Opinion

FCC’s Title II Trifecta Gamble

The FCC could not have gambled more riskily in how it implemented net neutrality. It simultaneously snubbed all three branches of the U.S. Government with its Title II utility regulation approach.

If this were a horse race bet, the FCC’s Title II gamble would be like someone betting their mortgage on a trifecta bet where the bettor only wins by guessing exactly which horses come in first, second, and third.

Right now, while this Title II net neutrality horse race is still being run, the FCC and their political backers are high-fiving everyone in their loge viewing box, because they think that their strong race start means that they have already won the race.

They imagine no other horse from the courts, Congress or the presidential election could possibly catch and beat the FCC’s “strongest possible” Title II horse.

The FCC is so confident that it can’t lose its proverbial home mortgage Trifecta bet on its Title II horse, that it is rejecting any discussions with their gracious Hill proprietors who don’t want the FCC to lose their home mortgage over such a risky bet.

In other words, the FCC is so confident that nothing could ever go wrong with its Title II utility regulation approach to net neutrality — legislatively, judicially or electorally — that it isn’t willing to even entertain the idea of bipartisan net neutrality negotiations with their congressional overseers.

The congressional offer on the table is that the FCC and net neutrality supporters get the FCC’s desired net neutrality authority to enforce bright line rules of no blocking, throttling or paid prioritization in permanent law, in trade for no FCC authority to regulate the Internet like a 1934 public utility.

Why is the FCC’s Title II trifecta bet so risky?

First, the FCC is betting its proverbial home mortgage that the president will be successful this fall in not allowing a House appropriations rider, that would defund the FCC’s ability to implement Title II Internet regulation of the Internet, to become law as part of the annual omnibus spending bill for the whole government.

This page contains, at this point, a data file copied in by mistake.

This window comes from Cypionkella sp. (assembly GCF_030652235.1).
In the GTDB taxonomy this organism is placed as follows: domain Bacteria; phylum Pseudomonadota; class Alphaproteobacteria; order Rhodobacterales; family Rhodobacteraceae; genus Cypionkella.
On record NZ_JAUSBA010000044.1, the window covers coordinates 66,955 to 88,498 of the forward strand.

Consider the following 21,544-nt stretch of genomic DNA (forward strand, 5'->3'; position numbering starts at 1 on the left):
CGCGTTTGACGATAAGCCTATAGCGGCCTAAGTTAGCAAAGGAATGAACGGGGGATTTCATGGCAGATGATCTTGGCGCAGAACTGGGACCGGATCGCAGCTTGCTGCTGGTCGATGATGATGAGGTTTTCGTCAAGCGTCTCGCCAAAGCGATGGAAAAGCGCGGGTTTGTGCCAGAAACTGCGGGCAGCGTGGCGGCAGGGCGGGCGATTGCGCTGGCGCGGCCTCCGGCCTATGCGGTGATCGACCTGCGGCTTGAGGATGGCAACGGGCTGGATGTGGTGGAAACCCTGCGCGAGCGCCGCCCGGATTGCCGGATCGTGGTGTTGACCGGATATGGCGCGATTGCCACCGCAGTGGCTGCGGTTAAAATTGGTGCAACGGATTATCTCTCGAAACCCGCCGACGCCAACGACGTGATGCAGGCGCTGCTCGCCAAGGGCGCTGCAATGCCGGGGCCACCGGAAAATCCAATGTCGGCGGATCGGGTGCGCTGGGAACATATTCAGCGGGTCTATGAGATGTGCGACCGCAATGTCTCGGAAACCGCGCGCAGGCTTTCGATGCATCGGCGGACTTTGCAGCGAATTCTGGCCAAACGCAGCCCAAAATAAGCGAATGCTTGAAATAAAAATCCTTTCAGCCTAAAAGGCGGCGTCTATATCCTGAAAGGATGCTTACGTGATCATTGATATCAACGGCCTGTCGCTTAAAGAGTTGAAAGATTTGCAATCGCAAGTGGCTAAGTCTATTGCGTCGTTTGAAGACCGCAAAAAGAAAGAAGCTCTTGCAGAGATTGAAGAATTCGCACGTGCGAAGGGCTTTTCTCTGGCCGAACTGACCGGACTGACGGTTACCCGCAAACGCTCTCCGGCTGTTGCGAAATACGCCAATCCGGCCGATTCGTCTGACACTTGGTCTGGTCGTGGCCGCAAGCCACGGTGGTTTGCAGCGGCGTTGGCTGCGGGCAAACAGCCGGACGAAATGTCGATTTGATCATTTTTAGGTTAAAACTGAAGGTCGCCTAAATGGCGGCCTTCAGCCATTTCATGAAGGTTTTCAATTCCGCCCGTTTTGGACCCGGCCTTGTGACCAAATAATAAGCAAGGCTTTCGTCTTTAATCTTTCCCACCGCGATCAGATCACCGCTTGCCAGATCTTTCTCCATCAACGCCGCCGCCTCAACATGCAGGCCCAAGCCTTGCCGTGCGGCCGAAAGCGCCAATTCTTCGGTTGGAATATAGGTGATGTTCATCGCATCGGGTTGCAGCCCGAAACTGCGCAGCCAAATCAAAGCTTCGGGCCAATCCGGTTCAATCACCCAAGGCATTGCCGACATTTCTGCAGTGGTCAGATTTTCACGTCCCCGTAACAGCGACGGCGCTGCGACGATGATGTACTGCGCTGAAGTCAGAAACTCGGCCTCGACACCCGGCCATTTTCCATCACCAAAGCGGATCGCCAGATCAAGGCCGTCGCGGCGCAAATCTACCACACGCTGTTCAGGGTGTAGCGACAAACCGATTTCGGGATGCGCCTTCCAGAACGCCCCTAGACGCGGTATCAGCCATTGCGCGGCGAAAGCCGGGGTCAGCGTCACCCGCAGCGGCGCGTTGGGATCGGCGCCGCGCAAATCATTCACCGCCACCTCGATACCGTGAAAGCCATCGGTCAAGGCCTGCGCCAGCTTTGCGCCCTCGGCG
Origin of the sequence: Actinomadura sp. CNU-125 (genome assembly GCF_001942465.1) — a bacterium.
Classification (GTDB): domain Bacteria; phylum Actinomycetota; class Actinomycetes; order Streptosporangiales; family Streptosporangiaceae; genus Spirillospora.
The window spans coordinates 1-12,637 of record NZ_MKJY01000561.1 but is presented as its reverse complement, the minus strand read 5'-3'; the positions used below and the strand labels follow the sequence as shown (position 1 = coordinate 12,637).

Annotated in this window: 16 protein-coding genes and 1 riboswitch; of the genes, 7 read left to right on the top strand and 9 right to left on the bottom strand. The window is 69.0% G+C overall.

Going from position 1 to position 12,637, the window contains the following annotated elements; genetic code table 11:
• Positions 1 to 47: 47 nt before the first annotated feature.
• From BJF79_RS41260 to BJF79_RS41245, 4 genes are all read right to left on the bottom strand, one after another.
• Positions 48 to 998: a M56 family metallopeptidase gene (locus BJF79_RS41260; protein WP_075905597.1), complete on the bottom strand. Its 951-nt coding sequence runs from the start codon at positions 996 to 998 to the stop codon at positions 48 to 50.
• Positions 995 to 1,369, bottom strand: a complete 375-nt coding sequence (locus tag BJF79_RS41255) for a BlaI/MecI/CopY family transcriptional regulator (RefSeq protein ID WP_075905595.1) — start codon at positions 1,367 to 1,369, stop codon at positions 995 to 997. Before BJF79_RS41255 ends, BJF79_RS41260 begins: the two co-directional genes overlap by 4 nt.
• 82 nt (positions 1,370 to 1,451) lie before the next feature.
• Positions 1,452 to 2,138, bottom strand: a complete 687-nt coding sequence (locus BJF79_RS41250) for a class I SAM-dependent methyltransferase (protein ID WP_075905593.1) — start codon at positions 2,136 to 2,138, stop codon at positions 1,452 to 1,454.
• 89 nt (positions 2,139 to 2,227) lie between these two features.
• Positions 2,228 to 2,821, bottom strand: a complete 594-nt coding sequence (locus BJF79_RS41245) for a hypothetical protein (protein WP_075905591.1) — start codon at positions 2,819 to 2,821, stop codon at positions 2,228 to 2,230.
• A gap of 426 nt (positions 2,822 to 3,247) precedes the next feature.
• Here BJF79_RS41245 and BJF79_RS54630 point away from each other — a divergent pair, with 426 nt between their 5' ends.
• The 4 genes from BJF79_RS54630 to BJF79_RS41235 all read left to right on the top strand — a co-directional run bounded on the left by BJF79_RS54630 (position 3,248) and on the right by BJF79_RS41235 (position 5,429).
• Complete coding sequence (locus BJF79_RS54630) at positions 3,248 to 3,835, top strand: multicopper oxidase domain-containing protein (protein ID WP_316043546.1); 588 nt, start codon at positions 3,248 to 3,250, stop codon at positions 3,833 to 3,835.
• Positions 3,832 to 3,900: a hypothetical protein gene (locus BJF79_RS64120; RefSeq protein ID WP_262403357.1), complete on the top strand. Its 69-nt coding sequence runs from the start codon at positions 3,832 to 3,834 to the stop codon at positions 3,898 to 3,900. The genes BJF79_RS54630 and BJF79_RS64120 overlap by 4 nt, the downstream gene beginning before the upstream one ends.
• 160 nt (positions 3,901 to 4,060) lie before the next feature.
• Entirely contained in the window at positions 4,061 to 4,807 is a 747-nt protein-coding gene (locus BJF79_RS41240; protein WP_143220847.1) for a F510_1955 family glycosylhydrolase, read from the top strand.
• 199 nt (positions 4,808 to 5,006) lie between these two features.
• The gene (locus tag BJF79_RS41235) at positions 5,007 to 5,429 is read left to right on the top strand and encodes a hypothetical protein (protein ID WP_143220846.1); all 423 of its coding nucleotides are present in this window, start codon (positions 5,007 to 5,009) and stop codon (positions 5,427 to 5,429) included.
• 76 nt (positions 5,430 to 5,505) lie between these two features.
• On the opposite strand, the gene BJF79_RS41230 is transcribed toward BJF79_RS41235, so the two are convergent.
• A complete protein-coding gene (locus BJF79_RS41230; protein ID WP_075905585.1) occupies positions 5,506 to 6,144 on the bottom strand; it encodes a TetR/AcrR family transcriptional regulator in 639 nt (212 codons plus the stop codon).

Anyone with Hill experience knows that’s a risky bet.

That’s because a Continuing Resolution will have literally dozens of objectionable policy riders or spending shortages to which the President objects, spanning the government from health care to climate change to immigration to minimum wage to education to entitlements to foreign affairs, etc.

Normally a veto threat from the president results in the removal of only about 3-6 of the most objectionable Congressional provisions from a Continuing Resolution.

Second, the FCC also is betting its proverbial home mortgage that the courts will completely uphold the FCC’s asserted Internet regulation authority, despite the fact that the FCC has lost twice before on this issue in 2010 and again in 2014.

Anyone following the FCC’s legal case knows that is a risky bet as well.

The four different congressionally-confirmed FCC Chairmen that preceded the current one, including two Democrats and two Republicans, all concluded that the law and precedent legally precluded the FCC from doing what this FCC has done.

The FCC also is betting big that the FCC will enjoy sweeping administrative “Chevron Deference” from the court, despite no less than three Supreme Court precedents in the last year that substantially limit the amount of court deference an administrative agency can expect.

Third, the FCC is betting its proverbial home mortgage that a Republican will not be elected president in 2016.

Anyone that follows politics knows betting which party will win the White House twenty months before the election is a risky bet.

So what are the cumulative trifecta odds the FCC will win its home mortgage bet on Title Two?